In the Age of Too Much Information, we may forget the unrelenting forces of fire, vermin, carelessness, ignorance, vandalism, damp, and neglect that have destroyed so much of the written evidence of history. Every document that rests today in our family files or in great repositories like the Church Archives has survived against great odds.
Logically, the records of the Desaules family should have been lost at any number of points in the past. Why, for instance, should Julie Desaules Desaules have retained her husbandâ€™s Swiss passport for 25 years after it had any legal purpose? Yet she did, and what a sad bit of Mormon history it hinted at when it came to light. The passport is the oldest document saved by Julie, to which, over the years, she added legal papers, letters, and lists of genealogical facts.
No one knows what happened to Julieâ€™s papers when she died in 1881. There is no obvious reason for anyone to have saved them â€“ they were not sent to either of Julieâ€™s two surviving relatives, so they were not saved for sentimental reasons; they were written in French, so were of no obvious use to her English-speaking bishop, who inherited Julieâ€™s property in behalf of the poor of his ward. Yet at their most vulnerable time, the bundle of papers, tied in string, was not discarded.
Sometime after 1893, the packet of papers found its way to a storage room in the Salt Lake Temple. In the 1930s they were transferred to the files of the Utah Genealogical Society, and in the 1970s they were logged in at the Family History Library. Each transfer was noted on the back of the packet, but at no point did anyone open the bundle to see what the papers contained. The mouse that chewed on the edges of a few pages showed more interest than any human â€“ yet despite the lack of curiosity, each caretaker passed the bundle on to a successor. If no one opened and read the papers, at least no one discarded them.
I became interested in Henri Edouard (â€œNedâ€) Desaules [part one and part two] in the late 1990s when I read his diary at LDS Archives, and the very first paper I ever gave at a professional conference concerned Ned Desaules and the United Order community of which he was a part. A friend who heard that paper suggested I contact Jeff, an historian he knew who had used Nedâ€™s story in his own work. I contacted Jeff by email and asked if he would be interested in visiting a house in southern Utah that Ned had built; we met on the rainy morning when I climbed into his car and we headed out of town together â€“ something very much against both of our characters, but the start of an important friendship.
Unknown to either of us, a few weeks earlier the Family History Library staff had come across the Desaules papers and decided to discard them â€“ still without opening the packet to see what it was. For some reason, the staff member picked up the telephone and called LDS Archives to ask if they wanted the mystery packet. The conversation went something like this:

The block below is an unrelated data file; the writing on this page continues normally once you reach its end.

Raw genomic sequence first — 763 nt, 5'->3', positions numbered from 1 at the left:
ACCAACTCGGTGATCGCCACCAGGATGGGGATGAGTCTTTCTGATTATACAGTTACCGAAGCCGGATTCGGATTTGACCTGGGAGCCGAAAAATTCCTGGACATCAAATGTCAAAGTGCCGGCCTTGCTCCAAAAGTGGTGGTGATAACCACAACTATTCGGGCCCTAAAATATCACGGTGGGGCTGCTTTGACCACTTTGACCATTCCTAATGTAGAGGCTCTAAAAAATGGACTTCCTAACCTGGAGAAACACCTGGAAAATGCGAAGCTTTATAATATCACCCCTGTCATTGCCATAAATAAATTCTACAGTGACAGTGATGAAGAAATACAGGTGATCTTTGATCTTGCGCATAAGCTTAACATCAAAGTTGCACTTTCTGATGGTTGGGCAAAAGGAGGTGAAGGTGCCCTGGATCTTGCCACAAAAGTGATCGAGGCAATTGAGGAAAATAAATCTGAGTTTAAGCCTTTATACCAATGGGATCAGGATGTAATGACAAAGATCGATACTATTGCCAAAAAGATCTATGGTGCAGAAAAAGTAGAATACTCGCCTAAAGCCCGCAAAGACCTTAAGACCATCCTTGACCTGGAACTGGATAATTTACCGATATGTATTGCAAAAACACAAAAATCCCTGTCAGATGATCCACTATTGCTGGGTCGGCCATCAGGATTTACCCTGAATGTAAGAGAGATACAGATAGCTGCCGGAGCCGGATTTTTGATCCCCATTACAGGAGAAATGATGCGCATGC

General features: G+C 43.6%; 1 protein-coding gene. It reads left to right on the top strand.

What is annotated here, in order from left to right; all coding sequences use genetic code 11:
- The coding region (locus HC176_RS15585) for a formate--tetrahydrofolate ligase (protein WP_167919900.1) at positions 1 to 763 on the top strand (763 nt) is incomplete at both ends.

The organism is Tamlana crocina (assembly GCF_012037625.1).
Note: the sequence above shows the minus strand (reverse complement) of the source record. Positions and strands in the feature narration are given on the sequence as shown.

Librarian: Do you want these papers?
Archivist: I donâ€™t know â€“ do they have anything to do with Church history?
Librarian; I donâ€™t know â€“ theyâ€™re in French … wait a minute … hereâ€™s Brigham Youngâ€™s name on the outside page.
Archivist: Okay, send them over.
The packet â€“ saved once more from discard and destruction â€“ was delivered to an archivist who had served a French-speaking mission. Finally, for the first time in well over a century, the strings were taken off the packet and it was opened. The name â€œDesaulesâ€ appeared repeatedly, and somehow the archivist recalled that his friend, Jeff, had been interested in someone named Desaules 15 or 20 years earlier. The next time they met for lunch, the archivist mentioned the papers and asked if Jeff were still interested. Jeff, of course, told him about our field trip of the previous Saturday, and made arrangements for me to transcribe and translate the papers, even before they had been formally accessioned and catalogued by the Archives.
The papers were not especially easy to read: They were all handwritten. They were written in Swiss French, which at least in the 19th century was considerably different from standard French. Some of the letters were written entirely phonetically â€“ az ef sumbudee hd ritton ta wirdz withut eni idey uv reggler spelen â€“ I had to read with my ears instead of my eyes. Many of the letters from Europe had been written with the weight of the letter in mind: each page was filled in the normal way, then the letter writer had turned the paper a quarter turn and filled the page again by writing across the previously written lines, and in a few cases the page had been turned yet again with a third layer of handwriting crossing diagonally over the first two. When this was done on both sides of a transparent sheet of onion skin, you can imagine the nearly indecipherable snarl of writing that resulted.
Yet it was decipherable with effort, bright light, and a strong magnifying glass, one word at a time. And it was worth the effort.
To be continued: What I found, and what it led to. (Sorry about the two-parters. My stories always seem to run too long for a single post.)
[Update: I like to have people’s permission before identifying them publicly. After posting this, I got Jeff’s permission to say that he is Jeffery O. Johnson. Previous to his current assignment with the Joseph Smith Papers project, he was the Utah State Archivist for many years, and worked at the Church Archives before that. Continuing a long string of publications, he will soon publish his findings on the question of whether Utah’s probate judges were really Mormon bishops, and he’s promised me a biography of Evan Stephens. (My nagging has gone public, Jeff — what more can I do?)]